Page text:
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21. No Fathers In Kashmir; movie review

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Title : 21. No Fathers In Kashmir; movie review
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Cert 15
108 mins
BBFC advice: Contains strong language

What must it be like to have lived in a war zone for an entire life?
Many more have been killed during the Kashmir conflict than that between Israel and Palestine and yet it is seldom reported in the west.
Thousands of men have disappeared during the past 72 years leaving wives and families distraught but there is no end in sight with India and Pakistan still at loggerheads over the territory.
No Fathers In Kashmir offers a much different slant than I have seen in previous movies which have tended more towards the rah-rah-rah of war.
Ashvin Kumar's movie is played out through the eyes of a 16-year-old who has been brought up in England but whose father has long been lost, presumed dead in Kashmir.
It stars Zara Webb as Noor, a social-media-obsessed young woman who is taken to visit the grandparents she has never met.
There she begins on the early steps of romance with a boy (Shivam Raina) whose father disappeared at the same time as hers.
However, more important is to discover what happened to their dads - and the more she digs, the more she heads towards answers which are unpalatable and dangerous.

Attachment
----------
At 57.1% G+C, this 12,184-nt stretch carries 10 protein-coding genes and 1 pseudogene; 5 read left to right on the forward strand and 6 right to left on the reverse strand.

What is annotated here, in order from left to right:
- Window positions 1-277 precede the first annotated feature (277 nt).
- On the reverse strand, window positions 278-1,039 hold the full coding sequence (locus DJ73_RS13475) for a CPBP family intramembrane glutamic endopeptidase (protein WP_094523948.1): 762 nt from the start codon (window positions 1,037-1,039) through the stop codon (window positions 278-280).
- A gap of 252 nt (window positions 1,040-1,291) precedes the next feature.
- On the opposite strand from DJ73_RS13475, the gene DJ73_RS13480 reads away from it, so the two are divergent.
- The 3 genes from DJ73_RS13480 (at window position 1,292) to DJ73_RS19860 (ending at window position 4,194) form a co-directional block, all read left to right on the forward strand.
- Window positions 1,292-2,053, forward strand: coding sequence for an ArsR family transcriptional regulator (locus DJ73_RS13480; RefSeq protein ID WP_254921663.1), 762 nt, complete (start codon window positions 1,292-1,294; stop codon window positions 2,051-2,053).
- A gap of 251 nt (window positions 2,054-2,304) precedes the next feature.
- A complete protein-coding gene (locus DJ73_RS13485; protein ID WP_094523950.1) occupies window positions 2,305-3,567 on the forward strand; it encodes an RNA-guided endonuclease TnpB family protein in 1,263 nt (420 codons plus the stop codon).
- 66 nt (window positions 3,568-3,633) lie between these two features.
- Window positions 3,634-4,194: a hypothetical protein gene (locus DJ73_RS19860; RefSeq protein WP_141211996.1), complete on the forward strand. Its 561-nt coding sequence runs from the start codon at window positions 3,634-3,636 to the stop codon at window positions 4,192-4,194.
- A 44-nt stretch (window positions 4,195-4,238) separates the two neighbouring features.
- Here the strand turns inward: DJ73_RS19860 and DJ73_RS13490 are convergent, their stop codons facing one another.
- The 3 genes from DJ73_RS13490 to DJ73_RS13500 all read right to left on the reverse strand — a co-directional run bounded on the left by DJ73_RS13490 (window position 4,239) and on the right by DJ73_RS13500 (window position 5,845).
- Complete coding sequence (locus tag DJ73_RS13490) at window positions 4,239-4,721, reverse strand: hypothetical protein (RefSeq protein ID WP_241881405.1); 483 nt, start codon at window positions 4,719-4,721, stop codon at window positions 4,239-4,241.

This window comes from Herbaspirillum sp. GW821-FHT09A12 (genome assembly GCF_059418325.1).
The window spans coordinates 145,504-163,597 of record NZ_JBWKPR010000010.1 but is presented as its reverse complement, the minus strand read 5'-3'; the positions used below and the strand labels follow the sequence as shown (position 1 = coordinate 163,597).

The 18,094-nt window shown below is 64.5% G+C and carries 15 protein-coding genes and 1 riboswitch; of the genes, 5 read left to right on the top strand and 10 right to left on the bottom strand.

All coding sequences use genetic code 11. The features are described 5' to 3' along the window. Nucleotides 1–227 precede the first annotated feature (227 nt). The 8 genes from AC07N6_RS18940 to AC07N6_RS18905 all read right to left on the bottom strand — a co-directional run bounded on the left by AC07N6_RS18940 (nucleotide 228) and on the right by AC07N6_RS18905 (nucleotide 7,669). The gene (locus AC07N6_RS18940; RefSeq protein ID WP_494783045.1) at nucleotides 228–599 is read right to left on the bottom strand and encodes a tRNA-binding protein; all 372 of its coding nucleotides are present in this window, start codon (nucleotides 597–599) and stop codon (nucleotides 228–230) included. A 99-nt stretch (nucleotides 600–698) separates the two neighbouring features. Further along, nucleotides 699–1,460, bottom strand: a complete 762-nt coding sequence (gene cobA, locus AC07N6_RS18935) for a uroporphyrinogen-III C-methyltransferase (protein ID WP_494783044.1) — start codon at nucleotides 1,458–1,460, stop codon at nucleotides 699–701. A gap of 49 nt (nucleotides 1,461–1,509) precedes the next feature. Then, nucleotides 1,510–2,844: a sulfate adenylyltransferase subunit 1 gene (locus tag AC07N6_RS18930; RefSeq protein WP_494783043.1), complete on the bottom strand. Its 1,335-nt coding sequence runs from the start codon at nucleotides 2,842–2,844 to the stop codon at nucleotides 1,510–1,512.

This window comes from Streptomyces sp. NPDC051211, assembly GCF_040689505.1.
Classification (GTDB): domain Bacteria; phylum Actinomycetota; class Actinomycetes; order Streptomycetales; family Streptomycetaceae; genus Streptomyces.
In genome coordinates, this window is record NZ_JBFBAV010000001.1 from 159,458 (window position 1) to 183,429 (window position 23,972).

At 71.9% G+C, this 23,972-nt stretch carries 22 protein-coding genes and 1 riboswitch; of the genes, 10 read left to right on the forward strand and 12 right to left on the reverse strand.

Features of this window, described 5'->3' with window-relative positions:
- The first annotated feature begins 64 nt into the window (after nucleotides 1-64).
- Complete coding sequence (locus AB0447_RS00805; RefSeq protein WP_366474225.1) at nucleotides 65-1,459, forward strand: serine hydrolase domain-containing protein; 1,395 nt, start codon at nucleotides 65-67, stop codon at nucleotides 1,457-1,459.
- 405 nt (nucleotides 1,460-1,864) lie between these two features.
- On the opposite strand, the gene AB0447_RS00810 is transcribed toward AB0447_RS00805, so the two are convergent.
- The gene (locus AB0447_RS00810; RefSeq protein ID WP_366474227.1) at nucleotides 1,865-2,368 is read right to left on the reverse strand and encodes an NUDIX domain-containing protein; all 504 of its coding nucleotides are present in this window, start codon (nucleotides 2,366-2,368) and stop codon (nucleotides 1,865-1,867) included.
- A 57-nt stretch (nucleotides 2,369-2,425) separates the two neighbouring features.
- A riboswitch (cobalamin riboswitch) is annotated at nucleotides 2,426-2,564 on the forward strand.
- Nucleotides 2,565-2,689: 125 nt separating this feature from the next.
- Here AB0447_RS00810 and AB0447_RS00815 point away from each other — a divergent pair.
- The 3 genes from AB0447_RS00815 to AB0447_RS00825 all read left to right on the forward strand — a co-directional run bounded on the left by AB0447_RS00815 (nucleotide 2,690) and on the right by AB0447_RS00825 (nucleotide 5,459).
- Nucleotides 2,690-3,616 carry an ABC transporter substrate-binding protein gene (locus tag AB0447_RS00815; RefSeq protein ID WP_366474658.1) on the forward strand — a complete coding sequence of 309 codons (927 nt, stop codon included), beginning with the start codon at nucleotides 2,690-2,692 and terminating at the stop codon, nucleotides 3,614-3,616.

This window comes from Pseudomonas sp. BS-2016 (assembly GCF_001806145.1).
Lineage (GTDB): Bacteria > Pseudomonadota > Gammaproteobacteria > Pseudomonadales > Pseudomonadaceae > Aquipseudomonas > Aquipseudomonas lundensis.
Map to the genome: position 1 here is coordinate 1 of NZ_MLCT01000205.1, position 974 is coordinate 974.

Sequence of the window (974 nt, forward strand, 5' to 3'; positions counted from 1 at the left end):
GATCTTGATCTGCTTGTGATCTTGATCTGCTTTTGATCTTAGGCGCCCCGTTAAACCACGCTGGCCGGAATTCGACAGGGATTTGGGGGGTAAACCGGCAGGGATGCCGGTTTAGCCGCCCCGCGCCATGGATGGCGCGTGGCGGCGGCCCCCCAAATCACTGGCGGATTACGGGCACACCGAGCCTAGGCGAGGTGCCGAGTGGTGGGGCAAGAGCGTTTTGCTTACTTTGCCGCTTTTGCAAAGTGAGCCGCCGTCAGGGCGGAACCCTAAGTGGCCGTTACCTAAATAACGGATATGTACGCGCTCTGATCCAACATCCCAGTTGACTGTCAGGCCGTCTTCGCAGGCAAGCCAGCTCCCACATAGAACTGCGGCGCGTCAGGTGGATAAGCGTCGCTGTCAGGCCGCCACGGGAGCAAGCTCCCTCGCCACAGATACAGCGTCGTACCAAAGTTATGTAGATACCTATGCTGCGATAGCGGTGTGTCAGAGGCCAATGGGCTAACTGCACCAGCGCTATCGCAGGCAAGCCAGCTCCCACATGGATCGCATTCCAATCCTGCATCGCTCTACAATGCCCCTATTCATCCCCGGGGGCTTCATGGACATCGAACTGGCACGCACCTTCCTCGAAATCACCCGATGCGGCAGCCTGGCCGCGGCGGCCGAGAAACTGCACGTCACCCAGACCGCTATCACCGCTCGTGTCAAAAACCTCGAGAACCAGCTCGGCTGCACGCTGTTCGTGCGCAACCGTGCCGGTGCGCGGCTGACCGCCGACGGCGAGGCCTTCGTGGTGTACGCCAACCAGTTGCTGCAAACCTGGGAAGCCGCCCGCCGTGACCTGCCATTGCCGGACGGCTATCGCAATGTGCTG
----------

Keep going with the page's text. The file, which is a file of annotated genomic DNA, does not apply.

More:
Kumar directs and plays a religious zealot who knows more than he is letting on about the fate of the men who were both his friends.
He has captured a very different Kashmir to the one presented in many Bollywood movies which often focus on the heroism of the Indian army.
Here the focus is much more on the Muslim community who are trapped on the wrong side of the border between two warring nations.
It appears deliberate that it concentrates on Noor's naivety in trying to find out about her father's fate.
Put simply, she sees none of the dangers which are very evident to those who live with the war day in, day out.
Sometimes that is endearing and interesting and sometimes it is irritating. Indeed, I found myself wanting to shout at the screen: "Don't be so stupid."
No Fathers In Kashmir is such an important film that censors have been in a quandary over it but it does slip too easily into cliches.
It paints the conflict and the characters as very black and white and yet I suspect there are many shades of grey.
Nevertheless, the more people who watch it, the better.

Reasons to watch: Delves deeply into the longest and bloodiest conflict on earth
Reasons to avoid: A tad stilted

Laughs: None
Jumps: None
Vomit: None
Nudity: None
Overall rating: 7/10

Did you know? The Kashmir conflict started after the partition of India in 1947 as a dispute over the former princely state of Jammu and Kashmir and escalated into three wars between India and Pakistan and several other armed skirmishes. China has also been involved in the conflict.

The final word. Ashvin Kumar: "My film asks, isn’t it time we start telling the truth? Shouldn’t people be allowed free and unmediated interaction with each other? Shouldn’t narratives of compassion be allowed to replace those of hate?” Scroll.in

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